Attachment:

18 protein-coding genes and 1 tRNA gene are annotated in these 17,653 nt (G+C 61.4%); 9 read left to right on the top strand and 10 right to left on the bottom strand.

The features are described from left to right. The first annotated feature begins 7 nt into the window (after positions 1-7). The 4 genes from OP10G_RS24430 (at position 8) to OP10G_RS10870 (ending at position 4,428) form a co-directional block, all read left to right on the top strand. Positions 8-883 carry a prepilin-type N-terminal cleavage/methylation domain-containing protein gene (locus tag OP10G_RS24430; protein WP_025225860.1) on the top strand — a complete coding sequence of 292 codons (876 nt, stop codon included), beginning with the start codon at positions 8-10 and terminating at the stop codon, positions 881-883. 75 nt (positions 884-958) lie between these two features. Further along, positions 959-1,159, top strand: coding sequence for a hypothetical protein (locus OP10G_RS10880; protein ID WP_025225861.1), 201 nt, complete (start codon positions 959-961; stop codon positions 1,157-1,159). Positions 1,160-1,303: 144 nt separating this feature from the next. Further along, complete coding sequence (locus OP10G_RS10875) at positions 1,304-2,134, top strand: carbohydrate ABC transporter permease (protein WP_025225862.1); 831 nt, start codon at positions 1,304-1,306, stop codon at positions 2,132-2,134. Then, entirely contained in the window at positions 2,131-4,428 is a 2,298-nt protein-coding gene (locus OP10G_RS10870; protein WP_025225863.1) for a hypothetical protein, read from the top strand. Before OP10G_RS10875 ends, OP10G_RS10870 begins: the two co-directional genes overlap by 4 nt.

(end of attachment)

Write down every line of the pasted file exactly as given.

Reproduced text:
18 protein-coding genes and 1 tRNA gene are annotated in these 17,653 nt (G+C 61.4%); 9 read left to right on the top strand and 10 right to left on the bottom strand.

The features are described from left to right. The first annotated feature begins 7 nt into the window (after positions 1-7). The 4 genes from OP10G_RS24430 (at position 8) to OP10G_RS10870 (ending at position 4,428) form a co-directional block, all read left to right on the top strand. Positions 8-883 carry a prepilin-type N-terminal cleavage/methylation domain-containing protein gene (locus tag OP10G_RS24430; protein WP_025225860.1) on the top strand — a complete coding sequence of 292 codons (876 nt, stop codon included), beginning with the start codon at positions 8-10 and terminating at the stop codon, positions 881-883. 75 nt (positions 884-958) lie between these two features. Further along, positions 959-1,159, top strand: coding sequence for a hypothetical protein (locus OP10G_RS10880; protein ID WP_025225861.1), 201 nt, complete (start codon positions 959-961; stop codon positions 1,157-1,159). Positions 1,160-1,303: 144 nt separating this feature from the next. Further along, complete coding sequence (locus OP10G_RS10875) at positions 1,304-2,134, top strand: carbohydrate ABC transporter permease (protein WP_025225862.1); 831 nt, start codon at positions 1,304-1,306, stop codon at positions 2,132-2,134. Then, entirely contained in the window at positions 2,131-4,428 is a 2,298-nt protein-coding gene (locus OP10G_RS10870; protein WP_025225863.1) for a hypothetical protein, read from the top strand. Before OP10G_RS10875 ends, OP10G_RS10870 begins: the two co-directional genes overlap by 4 nt.